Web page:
(The Care and Feeding of Your Dialysis Access)

By Dr. Steve Curtiss

Problems with dialysis access are a leading cause of complications and hospitalizations of patients with kidney disease. The more patients understand about their access, the more they are empowered and can become an important part of the healthcare team, which leads to an improved quality of life by staying out of the hospital and having efficient dialysis. It is also important for patients not yet on dialysis to understand the types of dialysis access available so they can be prepared and make informed choices about dialysis access when they are not in crisis. This also helps to prevent starting on dialysis with a catheter as an emergency procedure.

An Arteriovenous fistula (AV) is the preferred type of access. A superficial vein in the arm is sewn to an artery and the vein enlarges over period of about six weeks until the patient can be attached to the dialysis machine by placing needles in the vein. This is the best type of access in terms of working the longest and having the least complications. Unfortunately not everyone’s veins are good enough to have an AV fistula. Some patients will have an AV graft where a special Teflon tube is used as a bridge between an artery and vein under the skin. This can be used for dialysis in about two to three weeks or less, but may not continue working as long as a fistula. Sometimes a patient requires a catheter to be placed in one of the large veins in the neck if dialysis is needed more urgently. This type of access is associated with a high rate of infections and should be avoided unless absolutely necessary.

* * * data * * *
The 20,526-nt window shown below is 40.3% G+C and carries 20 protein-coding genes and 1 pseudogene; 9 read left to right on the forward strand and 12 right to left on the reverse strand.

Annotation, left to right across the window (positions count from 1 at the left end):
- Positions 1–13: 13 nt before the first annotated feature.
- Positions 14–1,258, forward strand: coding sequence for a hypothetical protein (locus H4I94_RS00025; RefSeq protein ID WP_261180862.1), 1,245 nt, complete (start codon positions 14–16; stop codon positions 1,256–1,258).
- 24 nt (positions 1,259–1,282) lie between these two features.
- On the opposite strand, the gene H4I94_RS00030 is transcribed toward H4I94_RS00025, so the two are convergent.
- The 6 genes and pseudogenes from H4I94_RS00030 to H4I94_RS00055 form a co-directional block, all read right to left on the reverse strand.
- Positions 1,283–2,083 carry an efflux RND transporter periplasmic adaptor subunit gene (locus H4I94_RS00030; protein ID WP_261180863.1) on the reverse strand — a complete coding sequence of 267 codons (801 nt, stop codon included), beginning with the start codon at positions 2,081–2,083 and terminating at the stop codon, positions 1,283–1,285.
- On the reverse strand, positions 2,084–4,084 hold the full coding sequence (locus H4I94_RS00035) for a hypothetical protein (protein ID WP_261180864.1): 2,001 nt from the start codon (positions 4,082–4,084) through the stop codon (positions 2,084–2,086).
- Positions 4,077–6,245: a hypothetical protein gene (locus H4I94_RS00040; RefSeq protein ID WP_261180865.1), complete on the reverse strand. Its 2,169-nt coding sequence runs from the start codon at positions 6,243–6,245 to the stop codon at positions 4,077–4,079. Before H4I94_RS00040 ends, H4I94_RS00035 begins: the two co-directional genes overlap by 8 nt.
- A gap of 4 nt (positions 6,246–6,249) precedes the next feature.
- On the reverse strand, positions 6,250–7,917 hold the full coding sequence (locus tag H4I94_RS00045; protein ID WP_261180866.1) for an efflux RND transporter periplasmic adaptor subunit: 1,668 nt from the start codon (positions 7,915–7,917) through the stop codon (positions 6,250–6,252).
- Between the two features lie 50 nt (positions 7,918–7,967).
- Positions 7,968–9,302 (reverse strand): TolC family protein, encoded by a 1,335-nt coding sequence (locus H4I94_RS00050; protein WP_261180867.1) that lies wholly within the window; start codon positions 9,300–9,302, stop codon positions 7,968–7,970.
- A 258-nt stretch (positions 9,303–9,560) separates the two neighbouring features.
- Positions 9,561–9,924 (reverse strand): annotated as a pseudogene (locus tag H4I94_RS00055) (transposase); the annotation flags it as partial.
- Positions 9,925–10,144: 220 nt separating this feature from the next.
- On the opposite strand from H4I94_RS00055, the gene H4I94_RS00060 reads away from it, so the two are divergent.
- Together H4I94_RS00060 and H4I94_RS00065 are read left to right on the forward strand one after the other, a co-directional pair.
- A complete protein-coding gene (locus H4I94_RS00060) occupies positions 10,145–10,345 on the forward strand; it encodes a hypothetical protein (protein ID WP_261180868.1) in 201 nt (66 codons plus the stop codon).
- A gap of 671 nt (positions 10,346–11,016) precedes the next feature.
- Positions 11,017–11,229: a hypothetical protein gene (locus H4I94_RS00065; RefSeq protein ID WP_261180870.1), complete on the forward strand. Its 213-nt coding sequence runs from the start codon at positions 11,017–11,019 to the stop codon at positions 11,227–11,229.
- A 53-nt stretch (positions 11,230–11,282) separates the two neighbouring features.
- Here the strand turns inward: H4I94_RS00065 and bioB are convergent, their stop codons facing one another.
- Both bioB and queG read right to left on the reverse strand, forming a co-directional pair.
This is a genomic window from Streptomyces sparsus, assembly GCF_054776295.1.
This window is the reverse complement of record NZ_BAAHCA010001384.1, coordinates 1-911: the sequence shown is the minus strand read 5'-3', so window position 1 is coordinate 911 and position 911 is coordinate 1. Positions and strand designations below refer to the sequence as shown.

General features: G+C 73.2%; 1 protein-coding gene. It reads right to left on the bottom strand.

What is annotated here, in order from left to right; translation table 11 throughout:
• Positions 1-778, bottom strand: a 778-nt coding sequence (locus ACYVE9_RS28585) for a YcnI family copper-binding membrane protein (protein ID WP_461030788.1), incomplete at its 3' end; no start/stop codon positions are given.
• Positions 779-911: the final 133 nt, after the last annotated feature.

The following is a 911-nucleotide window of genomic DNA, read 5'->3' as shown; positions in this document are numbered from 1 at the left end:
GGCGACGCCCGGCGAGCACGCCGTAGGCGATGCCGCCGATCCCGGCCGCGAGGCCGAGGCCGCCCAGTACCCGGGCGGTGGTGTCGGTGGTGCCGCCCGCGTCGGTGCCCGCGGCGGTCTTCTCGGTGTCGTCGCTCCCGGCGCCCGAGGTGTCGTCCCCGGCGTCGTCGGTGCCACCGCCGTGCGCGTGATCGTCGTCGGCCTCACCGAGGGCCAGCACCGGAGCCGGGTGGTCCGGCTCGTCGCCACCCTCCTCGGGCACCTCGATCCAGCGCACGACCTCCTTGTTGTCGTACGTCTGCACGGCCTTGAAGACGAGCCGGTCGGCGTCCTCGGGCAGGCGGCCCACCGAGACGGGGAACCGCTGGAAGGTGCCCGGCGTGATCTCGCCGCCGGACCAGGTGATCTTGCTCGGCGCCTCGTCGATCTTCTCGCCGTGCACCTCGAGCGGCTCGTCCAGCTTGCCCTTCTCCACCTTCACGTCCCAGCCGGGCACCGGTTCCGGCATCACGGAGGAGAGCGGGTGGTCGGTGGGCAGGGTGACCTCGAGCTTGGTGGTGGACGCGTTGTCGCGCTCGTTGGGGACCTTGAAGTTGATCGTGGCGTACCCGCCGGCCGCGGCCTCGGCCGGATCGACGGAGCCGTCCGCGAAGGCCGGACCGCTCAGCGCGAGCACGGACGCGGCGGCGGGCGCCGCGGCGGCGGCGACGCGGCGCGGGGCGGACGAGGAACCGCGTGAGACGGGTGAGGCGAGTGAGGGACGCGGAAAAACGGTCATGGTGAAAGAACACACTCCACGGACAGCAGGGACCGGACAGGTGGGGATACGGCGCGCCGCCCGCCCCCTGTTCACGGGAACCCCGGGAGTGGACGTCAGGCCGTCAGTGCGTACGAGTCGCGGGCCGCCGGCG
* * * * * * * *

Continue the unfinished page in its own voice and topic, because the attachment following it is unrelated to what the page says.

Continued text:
There are several steps a patient can take to insure a well-functioning dialysis access and prevent complications and hospitalization. They are important for both patients on dialysis and those that have not yet started dialysis:

1) The key to a successful access is giving the surgeon good veins to work with. It is essential that any patient being considered for dialysis only have blood draws and IVs in one arm and save the other arm for an access. You want to save your non-dominant arm (the one you do not use for eating and writing to use for a vascular access.

2) The patient should feel the access every day and, if possible, listen with a stethoscope to make sure the blood is still flowing through the vein. They need to be aware of signs of a poorly functioning access such as prolonged bleeding from needle holes, arm swelling, cannulation difficulties (trouble putting the needles in) or inability to complete a treatment. Any concerns should be brought to the attention of their dialysis providers immediately.

3) Sores and ulcerations or scabs over an access can lead to infection and/or excessive bleeding. The access surgeon or nephrologist should be notified immediately.

4) Access maintenance is an ongoing process. The relationship with your access surgeon is a long term relationship and begins not ends with the creation of the access.

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